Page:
But, there was a price. The society was built on ideas - ideas that were made-up, illusions, or maya – but necessary. These ideas created a sense of unity by setting up common rules. Rules curbed natural instincts. Rules tried to paint everyone in the same color, colors that created identities. India somehow managed to protect itself from the monochromatic evolution and brought fluidity within the rigid concept of identity. 
While karma bound the society by rules, the ultimate liberation came by getting rid of the maya. That fluidity is the identity of India.


Old ideas had been questioned and they faded away as new ones took its place. Identities evolved from totems and tattoos to religion and skin color and now nationalism. The ideas changed because they were challenged. The change came through conflicts, violence and revolts. Unlike human civilization, the evolution of human psychology still follows the rule of the jungle. The fittest ideas flourish.


Just like society, the concept of ‘free-speech’ is changing the way psychologies evolve. Free speech tries to give space to all ideas, even the weak ones. Fit ideas are the popular ideas that have more voice, and not necessarily the better ones. Similarly, a weak idea sometimes has the potential to change the world for better. Globalization has given birth to a new idea – the idea of nations without borders and it is challenging the strong-rooted nationalism. The idea of nationalism is so strong that in many countries questioning it amounts to sedition.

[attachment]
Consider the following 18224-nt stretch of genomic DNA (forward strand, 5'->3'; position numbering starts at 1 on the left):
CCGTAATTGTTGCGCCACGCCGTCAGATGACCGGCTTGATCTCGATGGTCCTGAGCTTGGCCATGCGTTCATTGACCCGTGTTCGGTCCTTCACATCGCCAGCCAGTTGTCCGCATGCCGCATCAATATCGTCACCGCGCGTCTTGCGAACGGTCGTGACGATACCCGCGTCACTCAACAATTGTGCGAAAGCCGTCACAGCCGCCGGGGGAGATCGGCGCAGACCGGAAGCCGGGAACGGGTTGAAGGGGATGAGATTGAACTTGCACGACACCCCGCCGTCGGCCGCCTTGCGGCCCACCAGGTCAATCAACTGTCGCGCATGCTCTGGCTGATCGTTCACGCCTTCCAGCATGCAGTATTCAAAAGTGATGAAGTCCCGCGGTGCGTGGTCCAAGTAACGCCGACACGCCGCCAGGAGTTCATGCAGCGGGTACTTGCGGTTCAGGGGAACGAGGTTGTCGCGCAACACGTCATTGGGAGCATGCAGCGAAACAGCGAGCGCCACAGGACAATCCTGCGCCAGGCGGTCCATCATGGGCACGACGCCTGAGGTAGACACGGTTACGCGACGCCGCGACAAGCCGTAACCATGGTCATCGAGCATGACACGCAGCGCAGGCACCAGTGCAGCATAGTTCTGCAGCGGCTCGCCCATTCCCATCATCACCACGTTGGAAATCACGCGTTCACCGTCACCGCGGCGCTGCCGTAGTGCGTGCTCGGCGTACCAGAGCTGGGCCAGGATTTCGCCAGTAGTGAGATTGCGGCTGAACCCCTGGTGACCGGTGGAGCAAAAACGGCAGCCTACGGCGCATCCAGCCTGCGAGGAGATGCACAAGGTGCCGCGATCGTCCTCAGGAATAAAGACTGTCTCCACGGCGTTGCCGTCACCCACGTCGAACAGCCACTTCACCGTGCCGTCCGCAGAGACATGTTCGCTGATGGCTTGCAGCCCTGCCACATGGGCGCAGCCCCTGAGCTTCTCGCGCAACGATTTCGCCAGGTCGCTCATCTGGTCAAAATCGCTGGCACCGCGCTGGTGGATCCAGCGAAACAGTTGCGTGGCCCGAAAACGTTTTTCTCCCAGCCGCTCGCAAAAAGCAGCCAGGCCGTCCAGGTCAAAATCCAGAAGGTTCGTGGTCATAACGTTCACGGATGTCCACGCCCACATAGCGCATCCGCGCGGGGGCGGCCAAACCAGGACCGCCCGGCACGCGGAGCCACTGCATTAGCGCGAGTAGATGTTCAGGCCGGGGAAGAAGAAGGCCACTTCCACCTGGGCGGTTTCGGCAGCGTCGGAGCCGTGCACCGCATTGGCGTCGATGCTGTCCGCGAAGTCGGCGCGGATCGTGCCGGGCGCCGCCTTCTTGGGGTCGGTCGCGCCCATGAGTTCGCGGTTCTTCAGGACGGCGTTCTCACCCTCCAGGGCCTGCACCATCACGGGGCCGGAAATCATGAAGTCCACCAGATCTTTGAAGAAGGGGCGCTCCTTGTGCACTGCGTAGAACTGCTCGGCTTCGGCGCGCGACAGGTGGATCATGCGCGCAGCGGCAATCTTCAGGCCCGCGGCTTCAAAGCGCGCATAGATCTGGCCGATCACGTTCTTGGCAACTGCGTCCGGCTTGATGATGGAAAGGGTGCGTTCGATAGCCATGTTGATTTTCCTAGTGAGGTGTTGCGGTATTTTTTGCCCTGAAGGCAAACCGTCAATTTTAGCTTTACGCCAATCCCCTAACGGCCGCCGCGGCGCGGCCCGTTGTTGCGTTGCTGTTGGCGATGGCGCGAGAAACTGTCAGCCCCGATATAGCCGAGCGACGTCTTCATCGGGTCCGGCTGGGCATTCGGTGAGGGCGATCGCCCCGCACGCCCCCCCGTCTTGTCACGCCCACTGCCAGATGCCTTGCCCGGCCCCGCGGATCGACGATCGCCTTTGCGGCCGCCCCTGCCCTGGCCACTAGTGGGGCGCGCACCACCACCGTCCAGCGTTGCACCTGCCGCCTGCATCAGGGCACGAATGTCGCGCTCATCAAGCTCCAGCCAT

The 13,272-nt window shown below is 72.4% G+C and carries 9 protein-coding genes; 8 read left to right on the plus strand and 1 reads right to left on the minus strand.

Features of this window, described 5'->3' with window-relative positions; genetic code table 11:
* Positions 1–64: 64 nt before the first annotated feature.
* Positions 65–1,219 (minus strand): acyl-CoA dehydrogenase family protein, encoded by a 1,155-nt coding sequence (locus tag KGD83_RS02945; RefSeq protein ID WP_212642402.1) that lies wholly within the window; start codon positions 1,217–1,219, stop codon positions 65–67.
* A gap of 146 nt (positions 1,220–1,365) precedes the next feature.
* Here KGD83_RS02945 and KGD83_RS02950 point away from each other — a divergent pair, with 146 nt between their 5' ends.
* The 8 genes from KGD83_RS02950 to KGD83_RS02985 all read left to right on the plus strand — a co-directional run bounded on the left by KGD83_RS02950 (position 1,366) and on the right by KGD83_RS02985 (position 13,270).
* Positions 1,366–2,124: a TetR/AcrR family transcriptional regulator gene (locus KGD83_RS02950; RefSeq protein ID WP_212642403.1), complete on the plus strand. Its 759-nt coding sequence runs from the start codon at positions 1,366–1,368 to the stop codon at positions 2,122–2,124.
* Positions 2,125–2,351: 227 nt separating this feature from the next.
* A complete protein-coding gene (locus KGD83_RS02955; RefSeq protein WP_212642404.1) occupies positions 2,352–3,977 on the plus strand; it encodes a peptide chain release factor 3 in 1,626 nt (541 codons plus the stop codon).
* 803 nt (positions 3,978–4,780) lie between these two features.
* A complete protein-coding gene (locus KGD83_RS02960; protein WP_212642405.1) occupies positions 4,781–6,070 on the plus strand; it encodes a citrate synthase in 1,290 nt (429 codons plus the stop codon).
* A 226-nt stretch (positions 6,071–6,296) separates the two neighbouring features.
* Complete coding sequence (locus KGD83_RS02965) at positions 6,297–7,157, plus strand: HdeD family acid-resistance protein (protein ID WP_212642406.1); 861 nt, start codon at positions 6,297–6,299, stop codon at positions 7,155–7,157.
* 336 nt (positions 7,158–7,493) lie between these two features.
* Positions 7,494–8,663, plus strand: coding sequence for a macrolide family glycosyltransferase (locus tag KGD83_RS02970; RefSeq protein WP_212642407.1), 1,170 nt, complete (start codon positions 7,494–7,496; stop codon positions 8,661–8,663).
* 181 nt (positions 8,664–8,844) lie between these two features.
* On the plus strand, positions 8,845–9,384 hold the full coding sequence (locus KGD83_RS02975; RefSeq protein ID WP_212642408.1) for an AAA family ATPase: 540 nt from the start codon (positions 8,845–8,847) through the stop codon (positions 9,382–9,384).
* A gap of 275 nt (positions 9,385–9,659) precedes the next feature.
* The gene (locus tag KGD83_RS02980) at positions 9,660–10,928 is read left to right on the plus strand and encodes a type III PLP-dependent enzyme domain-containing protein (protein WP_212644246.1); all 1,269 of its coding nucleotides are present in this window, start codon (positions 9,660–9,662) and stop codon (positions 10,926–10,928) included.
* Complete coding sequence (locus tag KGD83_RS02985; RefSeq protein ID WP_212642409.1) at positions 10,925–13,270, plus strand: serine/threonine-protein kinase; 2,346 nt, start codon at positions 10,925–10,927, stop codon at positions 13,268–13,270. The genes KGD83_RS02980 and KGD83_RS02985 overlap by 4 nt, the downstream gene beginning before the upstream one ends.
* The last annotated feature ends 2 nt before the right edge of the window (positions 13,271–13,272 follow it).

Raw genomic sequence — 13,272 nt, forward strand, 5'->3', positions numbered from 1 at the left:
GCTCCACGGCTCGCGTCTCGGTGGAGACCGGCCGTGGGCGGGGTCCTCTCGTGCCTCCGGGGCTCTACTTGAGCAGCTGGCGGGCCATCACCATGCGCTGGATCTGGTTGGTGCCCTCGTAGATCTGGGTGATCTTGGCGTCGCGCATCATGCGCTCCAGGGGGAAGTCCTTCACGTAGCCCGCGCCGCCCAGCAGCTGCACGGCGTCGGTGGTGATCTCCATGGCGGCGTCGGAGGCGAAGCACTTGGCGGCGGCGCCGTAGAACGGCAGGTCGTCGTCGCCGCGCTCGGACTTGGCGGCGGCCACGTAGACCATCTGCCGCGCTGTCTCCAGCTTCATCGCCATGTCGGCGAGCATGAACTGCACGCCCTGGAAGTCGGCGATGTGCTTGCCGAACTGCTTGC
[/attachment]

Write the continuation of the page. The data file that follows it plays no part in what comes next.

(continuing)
Curbing free speech gives people in power free hand in exploitation. While logic strongly favors free speech, the threats from terrorism tilt the balance towards the other side. Where should one put the limit? When does a free speech become sedition? Is questioning the idea of nationalism sedition? Is threatening the country sedition? That is the debate that JNU incident had thrown open.


Before going into the debate let us first clear two things. As discussed earlier, ‘Nationalism’ is a creation of human mind, a maya. It is an idea that is not the absolute truth, but necessary at the present scenario. The idea of nationalism is going to evolve and something else is going to take its place in the future. Secondly, freedom of speech is the necessity of modern age. Without it, we would be dragged back to the medieval era. The debate isn’t about the existence of freedom of speech. Rather, it is about where to draw the tricky line. To understand the location of the line let us, for the time being, forget out prejudices - political or apolitical.